Thursday, February 2, 2017


Bizarro World fifty years ago or the whole world in about ten weeks.

It's not that I intend to over-promote my other comics blog -- The Chronological Superman -- in this space, but traversing the breadth, depth and width of the Superman Family universe does hep you to some wildly unusual inventions which raise more questions than they answer.

Superman's addle-brained and often-tragic imperfect duplicate Bizarro is a fine example. Beginning as a one-time opponent for Superboy in the pages of his eponymous title, the chalk-white super-dunce eventually graduates to the adult Superman's universe. In short order, after that, he gets a mate by way of a Bizarro-Lois, then a world of his own, then a million duplicates of himself and his girlfriend, and also duplicates of pretty much everyone in the DC Comics universe who are even tangentially related to Superman. And then he has a baby, which is legitimately alarming because apparently Bizarros can breed and that can't be good in the long run.

The antics of Bizarro and his people inspire the recurring Adventure Comics feature, Tales of the Bizarro World, which was typically a place for the writers working under Mort Weisinger to have a little fun, and to task their massively square selves with being a little kooky and hip. It's this way that you get the Bizarro Code ("Us do opposite of all earthly things!" it begins, which is also the preamble to this year's inauguration speech) and all its subsequent goofiness, such as using coal as currency, watching movies shown from the negatives, eating forks, shitting corn muffins, jerking off backwards, holding Formula One rallies in church and marrying a monkey on a ferris wheel. I made up some of those.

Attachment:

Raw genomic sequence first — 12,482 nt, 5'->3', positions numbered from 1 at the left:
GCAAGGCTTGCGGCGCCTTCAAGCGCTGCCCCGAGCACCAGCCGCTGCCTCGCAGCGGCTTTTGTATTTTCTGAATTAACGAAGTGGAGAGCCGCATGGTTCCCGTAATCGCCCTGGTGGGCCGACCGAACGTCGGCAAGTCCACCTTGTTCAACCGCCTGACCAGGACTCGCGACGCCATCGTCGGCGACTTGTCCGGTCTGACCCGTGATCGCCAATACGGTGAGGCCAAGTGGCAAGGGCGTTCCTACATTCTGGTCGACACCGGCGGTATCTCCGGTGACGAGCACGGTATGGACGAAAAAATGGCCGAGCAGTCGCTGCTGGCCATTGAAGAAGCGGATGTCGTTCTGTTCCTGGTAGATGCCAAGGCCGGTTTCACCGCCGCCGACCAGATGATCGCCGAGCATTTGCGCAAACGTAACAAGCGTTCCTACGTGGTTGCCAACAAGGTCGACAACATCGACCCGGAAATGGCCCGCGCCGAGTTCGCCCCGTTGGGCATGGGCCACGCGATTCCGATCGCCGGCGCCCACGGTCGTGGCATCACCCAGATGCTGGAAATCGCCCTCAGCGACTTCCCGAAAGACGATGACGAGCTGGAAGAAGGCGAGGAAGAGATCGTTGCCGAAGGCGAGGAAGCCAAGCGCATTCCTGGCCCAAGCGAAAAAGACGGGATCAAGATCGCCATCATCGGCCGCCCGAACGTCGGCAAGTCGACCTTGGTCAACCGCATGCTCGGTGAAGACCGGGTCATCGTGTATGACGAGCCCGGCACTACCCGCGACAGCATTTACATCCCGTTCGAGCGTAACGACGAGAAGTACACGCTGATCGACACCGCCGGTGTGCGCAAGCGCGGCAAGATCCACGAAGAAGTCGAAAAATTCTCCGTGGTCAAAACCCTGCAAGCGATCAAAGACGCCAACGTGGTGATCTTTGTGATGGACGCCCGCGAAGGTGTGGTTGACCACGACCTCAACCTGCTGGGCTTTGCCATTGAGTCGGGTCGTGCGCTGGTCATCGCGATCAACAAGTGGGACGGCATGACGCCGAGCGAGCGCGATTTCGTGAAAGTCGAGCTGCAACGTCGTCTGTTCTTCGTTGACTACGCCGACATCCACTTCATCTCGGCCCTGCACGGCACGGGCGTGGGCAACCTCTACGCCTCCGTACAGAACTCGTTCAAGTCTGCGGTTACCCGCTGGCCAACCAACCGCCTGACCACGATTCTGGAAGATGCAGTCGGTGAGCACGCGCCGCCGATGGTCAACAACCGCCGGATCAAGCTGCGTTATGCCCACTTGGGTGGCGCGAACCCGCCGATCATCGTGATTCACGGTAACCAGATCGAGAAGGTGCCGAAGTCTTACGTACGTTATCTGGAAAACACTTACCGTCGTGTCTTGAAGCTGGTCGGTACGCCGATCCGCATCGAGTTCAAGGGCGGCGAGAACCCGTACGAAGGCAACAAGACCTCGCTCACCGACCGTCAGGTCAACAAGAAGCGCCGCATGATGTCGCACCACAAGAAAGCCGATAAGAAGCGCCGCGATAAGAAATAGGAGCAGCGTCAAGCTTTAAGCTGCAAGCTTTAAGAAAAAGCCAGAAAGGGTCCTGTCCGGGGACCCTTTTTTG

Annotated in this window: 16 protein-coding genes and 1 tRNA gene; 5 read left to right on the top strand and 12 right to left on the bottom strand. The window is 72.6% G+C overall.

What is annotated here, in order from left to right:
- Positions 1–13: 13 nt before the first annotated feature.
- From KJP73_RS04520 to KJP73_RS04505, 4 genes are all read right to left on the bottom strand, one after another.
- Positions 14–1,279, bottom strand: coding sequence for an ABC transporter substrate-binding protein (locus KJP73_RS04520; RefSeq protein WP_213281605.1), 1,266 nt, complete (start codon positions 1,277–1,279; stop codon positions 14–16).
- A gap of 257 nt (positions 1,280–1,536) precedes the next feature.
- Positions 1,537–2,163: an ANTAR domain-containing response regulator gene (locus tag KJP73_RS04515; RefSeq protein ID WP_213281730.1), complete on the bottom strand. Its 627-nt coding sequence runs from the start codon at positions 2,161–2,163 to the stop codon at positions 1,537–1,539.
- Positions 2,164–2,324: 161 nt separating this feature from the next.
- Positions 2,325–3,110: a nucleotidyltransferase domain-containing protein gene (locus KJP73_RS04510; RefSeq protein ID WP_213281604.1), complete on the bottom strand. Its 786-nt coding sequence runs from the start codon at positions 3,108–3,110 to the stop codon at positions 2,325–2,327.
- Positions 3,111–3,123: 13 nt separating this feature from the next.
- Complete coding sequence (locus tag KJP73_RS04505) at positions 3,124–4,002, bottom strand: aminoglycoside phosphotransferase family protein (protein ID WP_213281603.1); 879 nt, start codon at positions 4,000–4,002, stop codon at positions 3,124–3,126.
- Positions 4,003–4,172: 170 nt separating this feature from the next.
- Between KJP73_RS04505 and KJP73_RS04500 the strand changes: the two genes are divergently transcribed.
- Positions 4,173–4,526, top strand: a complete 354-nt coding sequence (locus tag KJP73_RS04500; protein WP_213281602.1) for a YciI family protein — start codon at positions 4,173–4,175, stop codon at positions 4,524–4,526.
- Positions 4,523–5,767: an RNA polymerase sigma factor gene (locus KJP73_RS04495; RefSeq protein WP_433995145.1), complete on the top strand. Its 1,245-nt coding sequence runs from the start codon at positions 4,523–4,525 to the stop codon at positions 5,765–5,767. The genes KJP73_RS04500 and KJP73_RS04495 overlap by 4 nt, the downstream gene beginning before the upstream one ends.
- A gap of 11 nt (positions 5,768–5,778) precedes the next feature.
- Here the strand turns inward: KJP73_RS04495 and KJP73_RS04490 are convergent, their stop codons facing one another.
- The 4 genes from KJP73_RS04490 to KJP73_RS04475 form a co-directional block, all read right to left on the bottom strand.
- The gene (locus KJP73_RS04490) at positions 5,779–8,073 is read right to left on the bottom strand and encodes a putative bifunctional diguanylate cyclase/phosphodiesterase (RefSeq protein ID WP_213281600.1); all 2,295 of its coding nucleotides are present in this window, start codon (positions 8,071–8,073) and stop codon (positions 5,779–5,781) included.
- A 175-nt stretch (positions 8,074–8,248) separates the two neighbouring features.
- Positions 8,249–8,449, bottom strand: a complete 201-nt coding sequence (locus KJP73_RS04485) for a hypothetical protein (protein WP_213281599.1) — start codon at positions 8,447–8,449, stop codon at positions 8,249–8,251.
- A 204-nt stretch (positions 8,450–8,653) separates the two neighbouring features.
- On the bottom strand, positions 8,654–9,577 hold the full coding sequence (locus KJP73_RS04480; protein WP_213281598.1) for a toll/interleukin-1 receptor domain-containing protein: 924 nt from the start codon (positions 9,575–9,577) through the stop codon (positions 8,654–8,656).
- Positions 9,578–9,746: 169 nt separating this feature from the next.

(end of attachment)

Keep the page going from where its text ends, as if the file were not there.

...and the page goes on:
Cramming a lot of contrarian stupidity into one panel.
Anyway, that catches you up on Bizarro, his world and the feature which celebrated it, and that ets me comfortably deposit you in the pages of Adventure Comics vol.1 No.290 where I can ask the following questions: Whatever happened to Bizarro-Hipster No.1, Weep-And-Wail Bizarro Lois, and the Bizarro Cool Cat Combo - and - where did the Blue Kryptonite Babies come from?

(Well, it's when a daddy Blue Kryptonite and a momma Blue Kryptonite love each other very much ...)

In the story "The Invasion of the Bizarro World," the strange, square homeworld of the Bizarro race is invaded by monsters from (and here's your first Bizarro-ism, evidence of the creative team getting into wacky irony) inner-space! Ohhhhh, switcheroo!

The monsters in question are Blue Kryptonite monsters, emerging from the core of the world and, for some reason, possessed of lumpy heads and crystalline bodies. The horde of deadly beasts -- Blue Kryptonite had been introduced a few months earlier, and was fatal to the cheerily nihilistic Bizarros -- ransack the world, destroying everything in their path and literally killing Bizarros left and right, to the delight on onlookers.

This has also been the Democratic Party's strategy for dealing with the Trump administration, for the most part.